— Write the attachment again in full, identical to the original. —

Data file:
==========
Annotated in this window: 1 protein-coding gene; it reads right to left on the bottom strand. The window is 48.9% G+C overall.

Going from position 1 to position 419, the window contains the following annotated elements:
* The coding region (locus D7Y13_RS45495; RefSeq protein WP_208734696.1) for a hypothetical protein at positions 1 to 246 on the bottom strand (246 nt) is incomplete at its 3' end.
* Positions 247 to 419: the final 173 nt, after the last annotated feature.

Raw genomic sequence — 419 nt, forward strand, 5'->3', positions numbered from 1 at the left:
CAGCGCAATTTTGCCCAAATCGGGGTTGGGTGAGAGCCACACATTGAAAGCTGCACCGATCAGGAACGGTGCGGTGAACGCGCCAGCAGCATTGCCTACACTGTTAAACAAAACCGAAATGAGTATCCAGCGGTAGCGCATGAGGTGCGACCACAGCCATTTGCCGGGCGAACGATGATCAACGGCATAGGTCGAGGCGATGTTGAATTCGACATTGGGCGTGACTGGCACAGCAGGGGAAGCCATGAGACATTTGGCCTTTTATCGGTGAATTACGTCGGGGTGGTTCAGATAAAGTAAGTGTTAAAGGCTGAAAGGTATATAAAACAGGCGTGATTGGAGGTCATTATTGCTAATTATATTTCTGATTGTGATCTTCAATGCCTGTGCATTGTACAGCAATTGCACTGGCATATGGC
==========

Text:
Annotated in this window: 1 protein-coding gene; it reads right to left on the bottom strand. The window is 48.9% G+C overall.

Going from position 1 to position 419, the window contains the following annotated elements:
* The coding region (locus D7Y13_RS45495; RefSeq protein WP_208734696.1) for a hypothetical protein at positions 1 to 246 on the bottom strand (246 nt) is incomplete at its 3' end.
* Positions 247 to 419: the final 173 nt, after the last annotated feature.

Raw genomic sequence — 419 nt, forward strand, 5'->3', positions numbered from 1 at the left:
CAGCGCAATTTTGCCCAAATCGGGGTTGGGTGAGAGCCACACATTGAAAGCTGCACCGATCAGGAACGGTGCGGTGAACGCGCCAGCAGCATTGCCTACACTGTTAAACAAAACCGAAATGAGTATCCAGCGGTAGCGCATGAGGTGCGACCACAGCCATTTGCCGGGCGAACGATGATCAACGGCATAGGTCGAGGCGATGTTGAATTCGACATTGGGCGTGACTGGCACAGCAGGGGAAGCCATGAGACATTTGGCCTTTTATCGGTGAATTACGTCGGGGTGGTTCAGATAAAGTAAGTGTTAAAGGCTGAAAGGTATATAAAACAGGCGTGATTGGAGGTCATTATTGCTAATTATATTTCTGATTGTGATCTTCAATGCCTGTGCATTGTACAGCAATTGCACTGGCATATGGC